Many people wonder if they can correct their Type II or III malocclusion only with orthodontia and thus avoid undergoing surgery. To clarify this doubt, it is necessary to visualize the field of action of both specialties: orthodontics and orthognathic surgery.
Braces act on the teeth, correcting their position in the dental arches, but, although it is true that at an early stage of development bone's growth can be influenced, orthodontic treatments in adults have no impact on the bone structure.
To correct the position of the facial bone structure, a maxillofacial surgeon is the practicioner you should consult, as they are the only specialists with specific training to carry out this type of procedure. Within the areas of action of a maxillofacial surgeon we find orthognathic surgery, in charge of mobilizing the maxillary and mandibular bones, and therefore the indicated procedure to correct a bone malocclusion.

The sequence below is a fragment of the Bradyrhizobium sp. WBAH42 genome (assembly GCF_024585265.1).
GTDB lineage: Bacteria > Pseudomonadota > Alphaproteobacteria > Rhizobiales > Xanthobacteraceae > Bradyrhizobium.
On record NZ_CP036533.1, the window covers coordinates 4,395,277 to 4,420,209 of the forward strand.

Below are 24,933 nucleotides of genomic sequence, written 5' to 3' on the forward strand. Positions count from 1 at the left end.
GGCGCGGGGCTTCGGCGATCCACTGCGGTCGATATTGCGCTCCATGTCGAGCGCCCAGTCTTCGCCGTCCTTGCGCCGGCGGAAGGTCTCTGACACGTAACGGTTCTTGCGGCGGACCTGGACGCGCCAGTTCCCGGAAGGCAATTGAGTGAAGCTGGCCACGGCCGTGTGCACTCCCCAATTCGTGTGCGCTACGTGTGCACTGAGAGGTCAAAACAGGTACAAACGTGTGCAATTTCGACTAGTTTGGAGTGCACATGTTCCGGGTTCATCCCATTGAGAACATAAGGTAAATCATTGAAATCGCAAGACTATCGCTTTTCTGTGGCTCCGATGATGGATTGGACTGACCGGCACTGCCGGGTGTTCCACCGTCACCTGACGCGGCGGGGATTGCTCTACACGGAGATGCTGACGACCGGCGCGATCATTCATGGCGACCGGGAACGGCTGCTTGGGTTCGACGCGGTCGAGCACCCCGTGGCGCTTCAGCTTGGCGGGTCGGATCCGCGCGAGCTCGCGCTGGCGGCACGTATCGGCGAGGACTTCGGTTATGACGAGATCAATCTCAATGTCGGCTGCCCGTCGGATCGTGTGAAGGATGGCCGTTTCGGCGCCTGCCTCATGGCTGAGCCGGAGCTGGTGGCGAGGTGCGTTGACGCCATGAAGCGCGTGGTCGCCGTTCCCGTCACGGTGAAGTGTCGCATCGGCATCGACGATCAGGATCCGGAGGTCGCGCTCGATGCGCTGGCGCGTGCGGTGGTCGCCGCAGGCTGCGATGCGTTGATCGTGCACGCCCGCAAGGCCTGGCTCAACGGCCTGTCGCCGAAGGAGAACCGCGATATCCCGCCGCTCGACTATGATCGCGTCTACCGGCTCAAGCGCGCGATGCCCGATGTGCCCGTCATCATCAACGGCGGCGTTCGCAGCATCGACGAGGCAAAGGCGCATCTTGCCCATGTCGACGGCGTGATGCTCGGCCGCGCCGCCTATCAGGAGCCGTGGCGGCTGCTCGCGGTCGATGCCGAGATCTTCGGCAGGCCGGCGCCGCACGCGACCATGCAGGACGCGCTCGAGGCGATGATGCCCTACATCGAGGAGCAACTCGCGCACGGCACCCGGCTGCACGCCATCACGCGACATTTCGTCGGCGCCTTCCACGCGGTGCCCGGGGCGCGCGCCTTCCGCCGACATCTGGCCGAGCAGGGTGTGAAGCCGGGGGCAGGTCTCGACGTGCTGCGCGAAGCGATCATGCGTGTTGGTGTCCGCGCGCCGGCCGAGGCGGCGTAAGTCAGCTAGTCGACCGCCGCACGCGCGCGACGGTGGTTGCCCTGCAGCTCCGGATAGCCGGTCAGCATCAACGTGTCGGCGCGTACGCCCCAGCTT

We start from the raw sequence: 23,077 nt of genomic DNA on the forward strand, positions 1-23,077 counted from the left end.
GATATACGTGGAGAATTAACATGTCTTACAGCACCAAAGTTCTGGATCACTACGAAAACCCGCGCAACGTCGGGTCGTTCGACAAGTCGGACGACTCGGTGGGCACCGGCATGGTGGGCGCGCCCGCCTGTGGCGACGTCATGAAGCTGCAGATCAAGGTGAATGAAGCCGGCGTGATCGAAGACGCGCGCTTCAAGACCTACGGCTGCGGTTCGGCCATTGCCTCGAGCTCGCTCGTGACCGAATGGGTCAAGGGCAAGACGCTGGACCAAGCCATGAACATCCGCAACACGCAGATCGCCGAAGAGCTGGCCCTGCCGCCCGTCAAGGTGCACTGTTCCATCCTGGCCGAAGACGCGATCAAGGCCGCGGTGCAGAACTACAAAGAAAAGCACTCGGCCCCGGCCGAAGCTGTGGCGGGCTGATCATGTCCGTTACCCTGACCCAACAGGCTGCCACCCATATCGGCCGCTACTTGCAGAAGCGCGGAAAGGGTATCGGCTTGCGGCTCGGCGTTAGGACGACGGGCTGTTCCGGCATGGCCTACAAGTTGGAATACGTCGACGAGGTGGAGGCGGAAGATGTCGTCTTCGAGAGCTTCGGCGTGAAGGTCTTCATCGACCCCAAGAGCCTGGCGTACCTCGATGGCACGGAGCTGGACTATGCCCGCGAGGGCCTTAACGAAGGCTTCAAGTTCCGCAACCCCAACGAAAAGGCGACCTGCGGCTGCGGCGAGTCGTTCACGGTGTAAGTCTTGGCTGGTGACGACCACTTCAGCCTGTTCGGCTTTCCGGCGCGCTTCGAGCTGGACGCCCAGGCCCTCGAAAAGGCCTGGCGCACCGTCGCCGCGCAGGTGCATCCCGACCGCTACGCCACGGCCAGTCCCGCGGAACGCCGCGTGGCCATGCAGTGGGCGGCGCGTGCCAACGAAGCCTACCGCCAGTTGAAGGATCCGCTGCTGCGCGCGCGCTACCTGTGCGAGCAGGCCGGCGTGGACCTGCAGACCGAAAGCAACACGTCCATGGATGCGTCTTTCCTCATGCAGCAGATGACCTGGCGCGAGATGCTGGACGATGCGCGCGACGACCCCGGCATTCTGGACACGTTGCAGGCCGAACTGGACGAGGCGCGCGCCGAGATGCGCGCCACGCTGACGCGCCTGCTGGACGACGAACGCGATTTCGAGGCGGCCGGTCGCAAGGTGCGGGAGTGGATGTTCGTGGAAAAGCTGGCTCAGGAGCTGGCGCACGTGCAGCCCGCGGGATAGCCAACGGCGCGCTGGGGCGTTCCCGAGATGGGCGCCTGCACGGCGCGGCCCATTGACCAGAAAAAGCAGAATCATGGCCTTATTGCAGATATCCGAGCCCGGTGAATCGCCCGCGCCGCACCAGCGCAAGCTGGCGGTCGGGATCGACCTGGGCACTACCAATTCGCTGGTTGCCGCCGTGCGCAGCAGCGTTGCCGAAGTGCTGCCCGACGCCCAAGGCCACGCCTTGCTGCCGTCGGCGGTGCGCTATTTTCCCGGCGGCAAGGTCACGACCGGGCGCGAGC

Thus, orthodontics will only act on the teeth, and orthognathic surgery on the bones. In cases of class II and class III malocclusion in adults, it is necessary to mobilize both, so the indicated treatment is a combination of orthodontic treatment and orthognathic surgery.
Orthodontic treatment usually begins about a year before orthognathic surgery is performed. During this time, the orthodontist will gradually reposition the teeth to achieve a perfect bite after surgery. That is, before surgery the teeth will not be well aligned, but once the necessary bone movements have been made (in the operating room), the dental arches will fit perfectly.
It should be noted that, although the treatment to correct malocclusions is long and goes through the operating room, the functional and aesthetic improvement achieved far exceeds its discomfort. Likewise, post-surgical orthodontic treatment, and adequate retention when orthodontics are definitively completed, also play a very important role in achieving better stability of the results of orthognathic surgery.